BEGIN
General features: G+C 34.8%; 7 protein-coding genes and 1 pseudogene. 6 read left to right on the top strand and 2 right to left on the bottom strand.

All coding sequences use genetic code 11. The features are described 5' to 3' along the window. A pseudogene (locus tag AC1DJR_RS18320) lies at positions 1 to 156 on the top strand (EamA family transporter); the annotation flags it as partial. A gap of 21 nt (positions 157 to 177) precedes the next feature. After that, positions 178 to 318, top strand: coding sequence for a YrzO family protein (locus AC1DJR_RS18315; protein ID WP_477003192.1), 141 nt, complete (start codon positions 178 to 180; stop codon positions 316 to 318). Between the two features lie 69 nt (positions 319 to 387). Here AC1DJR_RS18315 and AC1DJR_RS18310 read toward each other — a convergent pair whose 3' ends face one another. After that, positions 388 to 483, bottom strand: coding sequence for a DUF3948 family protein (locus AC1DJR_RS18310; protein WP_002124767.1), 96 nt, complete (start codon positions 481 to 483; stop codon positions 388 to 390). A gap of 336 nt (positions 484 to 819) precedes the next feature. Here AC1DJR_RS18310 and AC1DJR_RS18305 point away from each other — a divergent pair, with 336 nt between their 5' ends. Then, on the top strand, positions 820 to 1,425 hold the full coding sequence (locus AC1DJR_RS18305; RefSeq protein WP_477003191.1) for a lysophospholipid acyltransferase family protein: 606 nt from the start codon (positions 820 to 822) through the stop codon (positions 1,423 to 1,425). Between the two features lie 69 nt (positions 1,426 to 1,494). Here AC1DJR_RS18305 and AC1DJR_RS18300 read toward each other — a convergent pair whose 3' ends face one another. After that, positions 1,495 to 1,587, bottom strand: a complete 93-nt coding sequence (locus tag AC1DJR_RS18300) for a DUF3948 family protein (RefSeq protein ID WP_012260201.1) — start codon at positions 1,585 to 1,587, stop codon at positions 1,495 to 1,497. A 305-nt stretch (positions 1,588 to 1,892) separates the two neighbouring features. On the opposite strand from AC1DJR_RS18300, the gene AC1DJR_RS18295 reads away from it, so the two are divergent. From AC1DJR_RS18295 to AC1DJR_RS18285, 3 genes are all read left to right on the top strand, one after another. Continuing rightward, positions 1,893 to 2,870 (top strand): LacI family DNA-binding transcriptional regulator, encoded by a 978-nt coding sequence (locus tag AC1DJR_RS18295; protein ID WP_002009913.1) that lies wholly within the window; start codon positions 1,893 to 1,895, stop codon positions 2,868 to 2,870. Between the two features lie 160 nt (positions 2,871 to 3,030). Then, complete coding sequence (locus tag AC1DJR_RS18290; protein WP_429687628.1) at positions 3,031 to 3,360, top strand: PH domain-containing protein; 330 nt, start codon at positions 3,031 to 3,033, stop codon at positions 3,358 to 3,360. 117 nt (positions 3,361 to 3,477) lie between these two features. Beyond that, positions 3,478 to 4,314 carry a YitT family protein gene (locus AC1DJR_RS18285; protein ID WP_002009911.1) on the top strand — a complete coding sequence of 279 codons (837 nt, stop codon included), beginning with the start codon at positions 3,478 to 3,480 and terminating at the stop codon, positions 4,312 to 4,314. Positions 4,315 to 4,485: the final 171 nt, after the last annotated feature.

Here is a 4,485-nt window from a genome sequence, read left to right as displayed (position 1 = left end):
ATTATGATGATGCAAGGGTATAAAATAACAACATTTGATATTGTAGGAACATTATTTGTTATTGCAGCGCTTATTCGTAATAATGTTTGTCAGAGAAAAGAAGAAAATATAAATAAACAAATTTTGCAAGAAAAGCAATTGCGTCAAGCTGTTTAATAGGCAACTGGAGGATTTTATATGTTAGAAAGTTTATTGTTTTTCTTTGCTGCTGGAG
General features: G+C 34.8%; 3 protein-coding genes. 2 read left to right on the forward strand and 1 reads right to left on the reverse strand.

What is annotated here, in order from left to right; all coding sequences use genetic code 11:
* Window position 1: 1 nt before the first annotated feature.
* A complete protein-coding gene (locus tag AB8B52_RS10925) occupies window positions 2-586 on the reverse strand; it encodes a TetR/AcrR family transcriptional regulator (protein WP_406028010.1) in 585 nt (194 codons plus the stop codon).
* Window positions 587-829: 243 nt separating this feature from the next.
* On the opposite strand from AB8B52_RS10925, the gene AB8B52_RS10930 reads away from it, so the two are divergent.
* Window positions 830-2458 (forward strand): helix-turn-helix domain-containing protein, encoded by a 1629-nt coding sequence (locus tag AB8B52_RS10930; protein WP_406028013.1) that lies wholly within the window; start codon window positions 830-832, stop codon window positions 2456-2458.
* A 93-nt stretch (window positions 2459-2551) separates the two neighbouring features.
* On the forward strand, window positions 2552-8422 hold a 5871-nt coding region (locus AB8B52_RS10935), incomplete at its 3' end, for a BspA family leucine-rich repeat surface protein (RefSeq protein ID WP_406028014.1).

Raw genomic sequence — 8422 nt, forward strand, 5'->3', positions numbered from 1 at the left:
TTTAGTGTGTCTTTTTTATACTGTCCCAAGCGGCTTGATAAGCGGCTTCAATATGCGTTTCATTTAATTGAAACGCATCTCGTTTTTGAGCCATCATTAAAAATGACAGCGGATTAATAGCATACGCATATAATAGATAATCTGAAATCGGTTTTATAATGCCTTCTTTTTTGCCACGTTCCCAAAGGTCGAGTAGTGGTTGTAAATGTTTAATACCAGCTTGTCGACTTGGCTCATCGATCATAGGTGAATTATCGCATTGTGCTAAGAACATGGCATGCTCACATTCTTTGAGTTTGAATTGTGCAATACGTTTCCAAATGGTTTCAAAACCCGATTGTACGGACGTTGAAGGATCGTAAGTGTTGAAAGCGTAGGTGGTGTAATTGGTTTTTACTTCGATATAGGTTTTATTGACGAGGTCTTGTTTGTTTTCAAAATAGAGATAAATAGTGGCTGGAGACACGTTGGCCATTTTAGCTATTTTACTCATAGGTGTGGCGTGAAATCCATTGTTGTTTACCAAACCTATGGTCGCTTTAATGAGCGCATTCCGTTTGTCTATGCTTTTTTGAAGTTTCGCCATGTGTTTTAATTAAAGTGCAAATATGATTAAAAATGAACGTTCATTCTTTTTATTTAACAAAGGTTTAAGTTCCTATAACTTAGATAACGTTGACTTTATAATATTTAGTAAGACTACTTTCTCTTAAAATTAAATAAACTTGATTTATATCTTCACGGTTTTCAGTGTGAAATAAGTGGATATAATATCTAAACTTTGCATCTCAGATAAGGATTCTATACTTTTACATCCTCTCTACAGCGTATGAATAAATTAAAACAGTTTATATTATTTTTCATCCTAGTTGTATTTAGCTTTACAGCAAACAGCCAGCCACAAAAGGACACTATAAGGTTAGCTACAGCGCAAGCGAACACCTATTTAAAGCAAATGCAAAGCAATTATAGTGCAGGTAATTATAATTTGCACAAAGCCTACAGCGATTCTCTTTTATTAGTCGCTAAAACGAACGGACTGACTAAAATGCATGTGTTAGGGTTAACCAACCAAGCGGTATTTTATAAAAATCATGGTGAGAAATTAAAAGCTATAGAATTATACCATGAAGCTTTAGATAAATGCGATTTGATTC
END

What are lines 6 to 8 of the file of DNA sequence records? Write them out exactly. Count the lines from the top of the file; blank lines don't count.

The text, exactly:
What is annotated here, in order from left to right; all coding sequences use genetic code 11:
* Window position 1: 1 nt before the first annotated feature.
* A complete protein-coding gene (locus tag AB8B52_RS10925) occupies window positions 2-586 on the reverse strand; it encodes a TetR/AcrR family transcriptional regulator (protein WP_406028010.1) in 585 nt (194 codons plus the stop codon).